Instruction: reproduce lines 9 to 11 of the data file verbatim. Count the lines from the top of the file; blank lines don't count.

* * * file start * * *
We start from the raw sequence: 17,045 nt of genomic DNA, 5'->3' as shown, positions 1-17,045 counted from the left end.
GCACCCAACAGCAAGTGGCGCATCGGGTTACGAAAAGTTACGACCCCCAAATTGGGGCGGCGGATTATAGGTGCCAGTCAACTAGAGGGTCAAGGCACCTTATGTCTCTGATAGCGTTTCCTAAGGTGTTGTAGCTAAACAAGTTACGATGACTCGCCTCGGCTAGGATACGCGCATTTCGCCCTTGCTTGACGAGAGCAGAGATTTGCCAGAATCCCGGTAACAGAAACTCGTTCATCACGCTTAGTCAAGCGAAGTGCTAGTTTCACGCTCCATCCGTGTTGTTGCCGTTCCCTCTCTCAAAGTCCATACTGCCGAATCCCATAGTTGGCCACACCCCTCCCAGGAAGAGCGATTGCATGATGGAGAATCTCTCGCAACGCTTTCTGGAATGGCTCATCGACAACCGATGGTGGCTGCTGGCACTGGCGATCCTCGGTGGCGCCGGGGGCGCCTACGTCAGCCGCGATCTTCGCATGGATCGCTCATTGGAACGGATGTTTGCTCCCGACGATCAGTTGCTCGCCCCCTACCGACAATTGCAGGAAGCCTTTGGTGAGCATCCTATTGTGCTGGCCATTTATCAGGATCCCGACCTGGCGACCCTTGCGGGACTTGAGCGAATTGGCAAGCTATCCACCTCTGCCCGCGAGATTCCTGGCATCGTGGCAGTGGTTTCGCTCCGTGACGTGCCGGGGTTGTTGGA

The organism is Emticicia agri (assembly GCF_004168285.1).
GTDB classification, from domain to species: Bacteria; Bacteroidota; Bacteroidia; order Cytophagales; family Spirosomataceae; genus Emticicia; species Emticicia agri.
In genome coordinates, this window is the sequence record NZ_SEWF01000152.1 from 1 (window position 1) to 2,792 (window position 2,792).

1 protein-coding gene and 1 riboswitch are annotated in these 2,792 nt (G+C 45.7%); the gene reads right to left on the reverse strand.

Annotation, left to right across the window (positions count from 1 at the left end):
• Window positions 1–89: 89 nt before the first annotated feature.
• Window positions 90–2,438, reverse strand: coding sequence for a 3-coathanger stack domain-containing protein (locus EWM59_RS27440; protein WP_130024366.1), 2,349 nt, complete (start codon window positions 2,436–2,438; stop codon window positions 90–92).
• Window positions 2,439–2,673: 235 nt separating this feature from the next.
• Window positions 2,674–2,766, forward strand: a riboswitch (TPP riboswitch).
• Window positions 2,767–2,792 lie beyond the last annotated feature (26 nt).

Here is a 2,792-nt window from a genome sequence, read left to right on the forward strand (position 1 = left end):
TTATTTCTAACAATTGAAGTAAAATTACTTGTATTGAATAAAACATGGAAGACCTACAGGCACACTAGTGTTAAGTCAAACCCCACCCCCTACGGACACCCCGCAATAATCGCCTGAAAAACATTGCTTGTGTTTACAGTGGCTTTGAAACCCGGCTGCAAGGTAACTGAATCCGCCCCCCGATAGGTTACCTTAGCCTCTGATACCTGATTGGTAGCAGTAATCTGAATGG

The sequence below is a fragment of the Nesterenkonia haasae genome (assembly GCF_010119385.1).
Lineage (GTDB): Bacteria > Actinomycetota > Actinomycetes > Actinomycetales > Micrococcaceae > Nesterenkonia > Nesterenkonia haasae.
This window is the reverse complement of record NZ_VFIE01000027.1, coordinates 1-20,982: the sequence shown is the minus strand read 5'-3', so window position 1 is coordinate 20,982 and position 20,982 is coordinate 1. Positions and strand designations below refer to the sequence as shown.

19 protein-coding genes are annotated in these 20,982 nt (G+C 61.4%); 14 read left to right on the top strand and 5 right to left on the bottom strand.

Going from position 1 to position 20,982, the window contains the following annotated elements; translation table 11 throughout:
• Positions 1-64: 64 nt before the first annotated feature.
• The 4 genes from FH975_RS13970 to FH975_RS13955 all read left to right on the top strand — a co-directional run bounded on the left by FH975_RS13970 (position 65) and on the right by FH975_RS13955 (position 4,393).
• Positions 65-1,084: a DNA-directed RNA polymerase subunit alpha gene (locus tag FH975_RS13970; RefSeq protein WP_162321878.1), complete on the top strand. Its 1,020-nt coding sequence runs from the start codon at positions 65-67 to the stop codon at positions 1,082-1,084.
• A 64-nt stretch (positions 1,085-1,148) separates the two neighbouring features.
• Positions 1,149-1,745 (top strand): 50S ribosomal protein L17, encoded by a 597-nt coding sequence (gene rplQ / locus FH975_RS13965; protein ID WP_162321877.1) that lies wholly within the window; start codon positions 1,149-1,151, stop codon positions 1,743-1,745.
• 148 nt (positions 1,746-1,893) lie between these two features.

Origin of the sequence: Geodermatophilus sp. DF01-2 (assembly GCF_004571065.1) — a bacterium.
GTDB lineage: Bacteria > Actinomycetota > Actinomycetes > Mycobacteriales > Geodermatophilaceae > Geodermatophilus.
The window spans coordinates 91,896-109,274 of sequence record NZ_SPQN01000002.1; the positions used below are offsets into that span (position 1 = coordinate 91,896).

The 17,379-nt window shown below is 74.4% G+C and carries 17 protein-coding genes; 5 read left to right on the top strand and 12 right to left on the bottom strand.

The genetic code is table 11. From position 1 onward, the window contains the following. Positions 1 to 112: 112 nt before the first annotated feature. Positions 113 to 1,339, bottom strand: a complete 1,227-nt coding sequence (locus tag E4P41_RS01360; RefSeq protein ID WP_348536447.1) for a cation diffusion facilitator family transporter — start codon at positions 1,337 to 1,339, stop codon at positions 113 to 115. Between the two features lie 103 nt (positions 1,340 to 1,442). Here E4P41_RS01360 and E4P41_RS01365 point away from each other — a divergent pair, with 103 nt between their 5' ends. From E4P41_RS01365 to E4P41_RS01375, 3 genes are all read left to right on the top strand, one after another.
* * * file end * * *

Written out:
• Window positions 90–2,438, reverse strand: coding sequence for a 3-coathanger stack domain-containing protein (locus EWM59_RS27440; protein WP_130024366.1), 2,349 nt, complete (start codon window positions 2,436–2,438; stop codon window positions 90–92).
• Window positions 2,439–2,673: 235 nt separating this feature from the next.
• Window positions 2,674–2,766, forward strand: a riboswitch (TPP riboswitch).